JBL Authentics 300 Review

JBL Authentics 300 Review: Decent speaker with some flaws

The JBL Authentics 300 is the mid-tier speaker in the JBL Authentics series line of speakers and is between the Authentics 200 and Authentics 500 in terms of power and portability. The Authentics 300 delivers 100W of output power and is equipped with a full-range 5.25-inch woofer and a down firing 6.5-inch passive bass radiator for deeper bass performance. It also has a relatively wide frequency range from 45 Hz to 20 kHz and delivers crystal clear sound performance with really punchy bass.

The JBL Authentics 300 series is often compared to the Marshall Stanmore 3 speaker in terms of sound performance and power output. Compared to the Marshall Stanmore 3, the Authentics 300 is slightly louder and has much deeper and heavier bass that feels punchy with more depth. One thing to note about the Authentics 300 is that it has a more balanced sound signature than the Stanmore 3 – the Stanmore 3 delivers better emphasis on the highs and vocal ranges (with a good level of sparkle), but the Authentics 300 sounds more balanced and has better bass response. It’s the kind of speaker that you would get if you enjoy listening to EDM and rock music performances.

Like the Marshall Stanmore 3, the Authentics 300 also features a retro-inspired design and comes with a Quadrex grille which gives it a unique appearance (together with a custom leather-like enclosure). The speaker also features a top control panel like the Stanmore 3 but with plastic buttons to adjust the volume and bass controls, and we felt that the Stanmore 3 just looks more vintage and classy than the Authentics 300.

Having said that, the Authentics 300 comes with all the latest features including Bluetooth 5.3 and Wi-Fi support for you to stream music directly from your smartphone apps. It also comes with AirPlay and Alexa Multi-Room Music with Chromecast built-in for a seamless wireless music playing experience.

Read more: JBL Authentics 300 vs Marshall Stanmore 3: Which is better?

JBL Authentics 300 Full Specs

Power Supply100 – 240V AC, ~ 50/60Hz
Total Speaker Power Output100W (Max @THD 1%)
Transducer2 x 25mm tweeter + 5.25″ woofer
Frequency Response45Hz – 20kHz (-6dB)
Bluetooth Version5.3
Wi-Fi NetworkIEEE 802.11 a/b/g/n/ac/ax (2.4GHz/5GHz)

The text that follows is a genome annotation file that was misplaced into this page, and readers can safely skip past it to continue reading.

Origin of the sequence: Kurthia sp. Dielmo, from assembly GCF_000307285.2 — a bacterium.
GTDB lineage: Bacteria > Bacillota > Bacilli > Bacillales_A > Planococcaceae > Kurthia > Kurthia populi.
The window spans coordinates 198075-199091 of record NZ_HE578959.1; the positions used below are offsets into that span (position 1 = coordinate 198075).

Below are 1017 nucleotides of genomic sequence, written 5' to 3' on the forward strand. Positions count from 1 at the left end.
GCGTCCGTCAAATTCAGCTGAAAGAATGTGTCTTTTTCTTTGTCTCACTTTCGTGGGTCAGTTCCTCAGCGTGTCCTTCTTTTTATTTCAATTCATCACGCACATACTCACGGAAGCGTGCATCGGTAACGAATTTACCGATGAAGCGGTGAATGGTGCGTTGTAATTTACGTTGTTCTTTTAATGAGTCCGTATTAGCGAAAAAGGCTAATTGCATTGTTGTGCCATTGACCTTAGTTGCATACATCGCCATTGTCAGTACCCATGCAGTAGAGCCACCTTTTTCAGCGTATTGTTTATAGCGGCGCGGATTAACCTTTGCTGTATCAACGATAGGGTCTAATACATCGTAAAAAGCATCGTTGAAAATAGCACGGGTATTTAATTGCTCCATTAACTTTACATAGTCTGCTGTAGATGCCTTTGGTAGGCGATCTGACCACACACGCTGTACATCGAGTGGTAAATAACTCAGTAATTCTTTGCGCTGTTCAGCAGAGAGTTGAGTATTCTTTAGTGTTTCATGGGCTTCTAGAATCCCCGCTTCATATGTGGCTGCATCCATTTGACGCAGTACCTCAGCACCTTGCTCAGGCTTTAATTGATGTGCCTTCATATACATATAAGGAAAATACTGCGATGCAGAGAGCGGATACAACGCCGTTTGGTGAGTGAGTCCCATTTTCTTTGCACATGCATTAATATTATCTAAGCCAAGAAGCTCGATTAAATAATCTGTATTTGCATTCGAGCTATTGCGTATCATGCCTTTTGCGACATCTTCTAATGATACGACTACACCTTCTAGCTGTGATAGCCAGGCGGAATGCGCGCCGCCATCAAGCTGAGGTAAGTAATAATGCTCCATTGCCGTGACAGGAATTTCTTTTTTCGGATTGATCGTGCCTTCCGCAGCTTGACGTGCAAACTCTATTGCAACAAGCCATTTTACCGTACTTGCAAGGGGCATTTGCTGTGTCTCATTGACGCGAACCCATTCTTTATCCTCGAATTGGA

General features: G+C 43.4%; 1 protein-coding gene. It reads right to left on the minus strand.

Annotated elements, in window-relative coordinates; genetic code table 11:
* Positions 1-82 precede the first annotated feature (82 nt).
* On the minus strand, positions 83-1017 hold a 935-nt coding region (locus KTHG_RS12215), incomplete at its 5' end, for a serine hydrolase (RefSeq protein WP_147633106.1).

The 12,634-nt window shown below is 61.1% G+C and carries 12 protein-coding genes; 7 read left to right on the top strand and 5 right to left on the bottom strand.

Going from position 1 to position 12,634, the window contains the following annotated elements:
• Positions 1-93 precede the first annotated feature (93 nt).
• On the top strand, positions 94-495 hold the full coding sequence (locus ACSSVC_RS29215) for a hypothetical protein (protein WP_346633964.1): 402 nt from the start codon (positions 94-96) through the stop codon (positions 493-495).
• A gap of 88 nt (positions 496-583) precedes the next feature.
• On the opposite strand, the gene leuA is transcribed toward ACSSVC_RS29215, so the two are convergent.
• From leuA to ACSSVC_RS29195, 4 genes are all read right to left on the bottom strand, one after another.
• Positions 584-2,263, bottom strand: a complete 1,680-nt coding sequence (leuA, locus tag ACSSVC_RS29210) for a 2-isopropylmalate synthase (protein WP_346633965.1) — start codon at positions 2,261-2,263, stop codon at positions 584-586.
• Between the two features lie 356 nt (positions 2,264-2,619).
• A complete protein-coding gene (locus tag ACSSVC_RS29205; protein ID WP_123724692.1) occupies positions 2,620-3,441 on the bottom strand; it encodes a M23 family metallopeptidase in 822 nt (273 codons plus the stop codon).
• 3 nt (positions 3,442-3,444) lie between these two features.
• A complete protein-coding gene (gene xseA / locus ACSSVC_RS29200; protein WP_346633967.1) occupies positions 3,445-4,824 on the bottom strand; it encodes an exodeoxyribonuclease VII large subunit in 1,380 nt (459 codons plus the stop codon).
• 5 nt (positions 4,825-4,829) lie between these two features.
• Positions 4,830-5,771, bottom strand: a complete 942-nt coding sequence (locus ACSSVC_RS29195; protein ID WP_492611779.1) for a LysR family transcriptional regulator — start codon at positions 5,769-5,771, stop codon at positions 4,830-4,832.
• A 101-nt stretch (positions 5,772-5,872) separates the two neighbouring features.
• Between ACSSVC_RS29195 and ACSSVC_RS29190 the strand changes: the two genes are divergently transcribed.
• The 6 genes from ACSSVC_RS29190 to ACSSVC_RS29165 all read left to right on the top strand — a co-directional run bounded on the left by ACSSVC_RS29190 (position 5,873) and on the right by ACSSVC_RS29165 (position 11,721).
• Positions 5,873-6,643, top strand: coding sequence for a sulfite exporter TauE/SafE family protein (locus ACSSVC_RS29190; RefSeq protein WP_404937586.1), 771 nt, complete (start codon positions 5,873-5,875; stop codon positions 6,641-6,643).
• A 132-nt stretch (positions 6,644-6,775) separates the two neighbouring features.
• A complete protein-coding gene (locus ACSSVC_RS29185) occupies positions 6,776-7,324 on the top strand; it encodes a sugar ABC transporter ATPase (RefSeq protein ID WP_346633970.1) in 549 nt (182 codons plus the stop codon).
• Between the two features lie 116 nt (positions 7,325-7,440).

Battery3.6V, 4800mAh, up to 8 hours playtime
Dimensions (W x H x D)342 x 195.6 x 180.3 mm / 13.46″ x 7.7″ x 7.1″
Weight4.9 Kg / 10.8 lbs
Connectivity Options1 Audio in, Bluetooth/WIFI, Ethernet and USB (USB for Service only except US version)
Voice Assistant IntegrationYes (Google Assistant and Amazon Alexa available simultaneously)
Additional FeaturesMulti-room playback, Automatic self-tuning, Made with recycled materials, JBL One App, 3.5 mm audio input

Sound Performance

Acoustically speaking, the JBL Authentics 300 is a very well-balance speaker that delivers a good combination of highs, midranges and lower-end bass performance. That being said, the JBL Authentics 300 focuses more on the lower-end bass performance and you can expect to hear some rich thumpy beats from this speaker especially if you play EDM or rock music. Charlie Puth’s “Light Switch” sounded really nice and punchy with really nice bass performance – the bass on this speaker hits hard and you can actually feel the impact of the bass on your chest at higher volume levels. While the Authentics 300 does not have the brightness in the highs as the Marshall Stamore 3, it makes up for it with really good bass response and decent midranges.

We also played a couple of instrumental music pieces through this speaker and the Authentics 300 did not shy away from delivering a critical listening experience – the sound of acoustic guitar sounded crisp and you can distinctly pick up subtle sounds such as the plucking of strings or the stroking of the guitar. The sounds of piano and cymbals were crystal clear and very well-balanced; the highs sounded nice and have decent sparkle, while the mids and the bass ranges were very accurately reproduced without any hint of muddiness.